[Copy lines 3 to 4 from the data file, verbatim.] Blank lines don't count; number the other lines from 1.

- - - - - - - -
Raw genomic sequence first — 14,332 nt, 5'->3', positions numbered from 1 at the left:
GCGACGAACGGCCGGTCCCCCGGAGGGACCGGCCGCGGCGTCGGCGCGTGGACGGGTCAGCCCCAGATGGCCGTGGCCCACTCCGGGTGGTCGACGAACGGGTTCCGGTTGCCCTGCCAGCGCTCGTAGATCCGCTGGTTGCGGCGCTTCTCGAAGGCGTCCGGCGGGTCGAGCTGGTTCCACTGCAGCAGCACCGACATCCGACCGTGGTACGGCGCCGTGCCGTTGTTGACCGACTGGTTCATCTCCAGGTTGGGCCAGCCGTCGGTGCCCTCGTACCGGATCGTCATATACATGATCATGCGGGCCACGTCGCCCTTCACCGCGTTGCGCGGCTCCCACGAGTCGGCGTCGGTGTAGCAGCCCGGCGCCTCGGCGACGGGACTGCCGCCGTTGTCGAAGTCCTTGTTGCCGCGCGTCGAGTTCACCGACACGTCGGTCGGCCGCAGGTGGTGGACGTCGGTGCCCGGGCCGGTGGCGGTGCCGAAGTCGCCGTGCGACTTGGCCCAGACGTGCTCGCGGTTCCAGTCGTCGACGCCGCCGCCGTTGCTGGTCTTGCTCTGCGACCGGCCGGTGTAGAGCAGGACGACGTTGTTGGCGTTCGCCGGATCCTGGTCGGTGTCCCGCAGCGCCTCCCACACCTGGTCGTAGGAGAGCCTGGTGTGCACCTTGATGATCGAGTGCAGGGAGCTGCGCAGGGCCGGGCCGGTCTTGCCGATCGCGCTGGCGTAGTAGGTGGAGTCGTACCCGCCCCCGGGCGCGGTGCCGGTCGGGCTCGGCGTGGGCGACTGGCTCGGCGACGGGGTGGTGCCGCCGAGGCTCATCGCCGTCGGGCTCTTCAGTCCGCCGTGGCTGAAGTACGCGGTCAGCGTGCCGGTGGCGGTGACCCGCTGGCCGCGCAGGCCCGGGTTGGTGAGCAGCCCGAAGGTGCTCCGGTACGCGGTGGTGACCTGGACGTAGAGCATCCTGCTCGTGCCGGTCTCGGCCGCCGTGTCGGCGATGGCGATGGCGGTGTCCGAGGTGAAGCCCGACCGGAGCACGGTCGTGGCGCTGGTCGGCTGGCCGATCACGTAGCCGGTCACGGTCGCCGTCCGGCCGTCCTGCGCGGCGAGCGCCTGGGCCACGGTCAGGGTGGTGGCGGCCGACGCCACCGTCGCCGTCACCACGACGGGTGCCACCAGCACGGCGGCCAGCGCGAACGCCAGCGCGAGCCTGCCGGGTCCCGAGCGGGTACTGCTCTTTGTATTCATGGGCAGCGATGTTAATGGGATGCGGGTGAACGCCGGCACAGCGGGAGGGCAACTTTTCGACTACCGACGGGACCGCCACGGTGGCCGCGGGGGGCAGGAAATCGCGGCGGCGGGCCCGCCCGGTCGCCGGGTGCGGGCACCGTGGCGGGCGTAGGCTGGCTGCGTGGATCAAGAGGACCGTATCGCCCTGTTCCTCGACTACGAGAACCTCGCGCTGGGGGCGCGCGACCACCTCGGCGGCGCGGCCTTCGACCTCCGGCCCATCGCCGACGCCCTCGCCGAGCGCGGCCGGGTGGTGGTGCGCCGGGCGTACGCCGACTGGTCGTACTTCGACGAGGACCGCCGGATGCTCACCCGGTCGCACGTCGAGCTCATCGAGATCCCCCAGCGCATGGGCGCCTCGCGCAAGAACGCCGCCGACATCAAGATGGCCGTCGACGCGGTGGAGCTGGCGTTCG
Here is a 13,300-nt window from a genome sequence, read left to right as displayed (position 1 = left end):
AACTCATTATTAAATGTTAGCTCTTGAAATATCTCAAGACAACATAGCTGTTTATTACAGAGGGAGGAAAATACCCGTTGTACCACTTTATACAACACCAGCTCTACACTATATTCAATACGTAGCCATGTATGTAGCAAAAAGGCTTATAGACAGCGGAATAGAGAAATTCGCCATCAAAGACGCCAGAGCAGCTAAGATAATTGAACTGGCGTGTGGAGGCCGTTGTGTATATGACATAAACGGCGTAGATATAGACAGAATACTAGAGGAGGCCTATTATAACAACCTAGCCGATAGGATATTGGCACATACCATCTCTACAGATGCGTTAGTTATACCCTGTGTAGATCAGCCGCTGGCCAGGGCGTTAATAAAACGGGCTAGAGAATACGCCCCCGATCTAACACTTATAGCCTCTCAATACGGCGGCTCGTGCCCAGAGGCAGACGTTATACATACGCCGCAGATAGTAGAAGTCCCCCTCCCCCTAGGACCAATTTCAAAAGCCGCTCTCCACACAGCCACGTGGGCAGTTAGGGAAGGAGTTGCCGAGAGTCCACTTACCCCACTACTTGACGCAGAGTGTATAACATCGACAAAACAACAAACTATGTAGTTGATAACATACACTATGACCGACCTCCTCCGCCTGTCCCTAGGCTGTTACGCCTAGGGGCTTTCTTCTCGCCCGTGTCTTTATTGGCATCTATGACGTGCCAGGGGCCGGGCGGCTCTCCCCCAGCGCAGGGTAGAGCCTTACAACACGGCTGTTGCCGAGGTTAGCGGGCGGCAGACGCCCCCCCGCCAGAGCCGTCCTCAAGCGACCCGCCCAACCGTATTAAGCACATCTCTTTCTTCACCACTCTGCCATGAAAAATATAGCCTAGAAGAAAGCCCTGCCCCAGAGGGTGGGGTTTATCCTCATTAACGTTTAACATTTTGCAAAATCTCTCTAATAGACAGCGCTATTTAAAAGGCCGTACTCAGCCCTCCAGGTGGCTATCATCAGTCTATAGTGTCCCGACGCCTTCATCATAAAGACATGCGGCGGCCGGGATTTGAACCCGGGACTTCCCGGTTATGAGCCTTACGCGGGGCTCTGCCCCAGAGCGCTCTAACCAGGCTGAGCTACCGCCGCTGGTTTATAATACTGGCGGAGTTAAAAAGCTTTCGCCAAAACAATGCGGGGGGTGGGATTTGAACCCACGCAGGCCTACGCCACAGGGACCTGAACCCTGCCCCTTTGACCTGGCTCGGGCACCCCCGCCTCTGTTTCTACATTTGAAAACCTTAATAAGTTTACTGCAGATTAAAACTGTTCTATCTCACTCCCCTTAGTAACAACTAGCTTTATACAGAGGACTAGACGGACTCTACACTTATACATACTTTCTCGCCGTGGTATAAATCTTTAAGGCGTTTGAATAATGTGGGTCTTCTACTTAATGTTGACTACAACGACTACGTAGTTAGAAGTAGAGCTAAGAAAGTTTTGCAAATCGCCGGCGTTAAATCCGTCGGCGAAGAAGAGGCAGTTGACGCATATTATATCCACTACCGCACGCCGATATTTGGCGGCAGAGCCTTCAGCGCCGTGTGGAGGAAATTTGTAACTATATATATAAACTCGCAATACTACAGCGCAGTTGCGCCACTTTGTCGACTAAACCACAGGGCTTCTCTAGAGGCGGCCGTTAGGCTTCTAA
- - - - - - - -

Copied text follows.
Here is a 13,300-nt window from a genome sequence, read left to right as displayed (position 1 = left end):
AACTCATTATTAAATGTTAGCTCTTGAAATATCTCAAGACAACATAGCTGTTTATTACAGAGGGAGGAAAATACCCGTTGTACCACTTTATACAACACCAGCTCTACACTATATTCAATACGTAGCCATGTATGTAGCAAAAAGGCTTATAGACAGCGGAATAGAGAAATTCGCCATCAAAGACGCCAGAGCAGCTAAGATAATTGAACTGGCGTGTGGAGGCCGTTGTGTATATGACATAAACGGCGTAGATATAGACAGAATACTAGAGGAGGCCTATTATAACAACCTAGCCGATAGGATATTGGCACATACCATCTCTACAGATGCGTTAGTTATACCCTGTGTAGATCAGCCGCTGGCCAGGGCGTTAATAAAACGGGCTAGAGAATACGCCCCCGATCTAACACTTATAGCCTCTCAATACGGCGGCTCGTGCCCAGAGGCAGACGTTATACATACGCCGCAGATAGTAGAAGTCCCCCTCCCCCTAGGACCAATTTCAAAAGCCGCTCTCCACACAGCCACGTGGGCAGTTAGGGAAGGAGTTGCCGAGAGTCCACTTACCCCACTACTTGACGCAGAGTGTATAACATCGACAAAACAACAAACTATGTAGTTGATAACATACACTATGACCGACCTCCTCCGCCTGTCCCTAGGCTGTTACGCCTAGGGGCTTTCTTCTCGCCCGTGTCTTTATTGGCATCTATGACGTGCCAGGGGCCGGGCGGCTCTCCCCCAGCGCAGGGTAGAGCCTTACAACACGGCTGTTGCCGAGGTTAGCGGGCGGCAGACGCCCCCCCGCCAGAGCCGTCCTCAAGCGACCCGCCCAACCGTATTAAGCACATCTCTTTCTTCACCACTCTGCCATGAAAAATATAGCCTAGAAGAAAGCCCTGCCCCAGAGGGTGGGGTTTATCCTCATTAACGTTTAACATTTTGCAAAATCTCTCTAATAGACAGCGCTATTTAAAAGGCCGTACTCAGCCCTCCAGGTGGCTATCATCAGTCTATAGTGTCCCGACGCCTTCATCATAAAGACATGCGGCGGCCGGGATTTGAACCCGGGACTTCCCGGTTATGAGCCTTACGCGGGGCTCTGCCCCAGAGCGCTCTAACCAGGCTGAGCTACCGCCGCTGGTTTATAATACTGGCGGAGTTAAAAAGCTTTCGCCAAAACAATGCGGGGGGTGGGATTTGAACCCACGCAGGCCTACGCCACAGGGACCTGAACCCTGCCCCTTTGACCTGGCTCGGGCACCCCCGCCTCTGTTTCTACATTTGAAAACCTTAATAAGTTTACTGCAGATTAAAACTGTTCTATCTCACTCCCCTTAGTAACAACTAGCTTTATACAGAGGACTAGACGGACTCTACACTTATACATACTTTCTCGCCGTGGTATAAATCTTTAAGGCGTTTGAATAATGTGGGTCTTCTACTTAATGTTGACTACAACGACTACGTAGTTAGAAGTAGAGCTAAGAAAGTTTTGCAAATCGCCGGCGTTAAATCCGTCGGCGAAGAAGAGGCAGTTGACGCATATTATATCCACTACCGCACGCCGATATTTGGCGGCAGAGCCTTCAGCGCCGTGTGGAGGAAATTTGTAACTATATATATAAACTCGCAATACTACAGCGCAGTTGCGCCACTTTGTCGACTAAACCACAGGGCTTCTCTAGAGGCGGCCGTTAGGCTTCTAA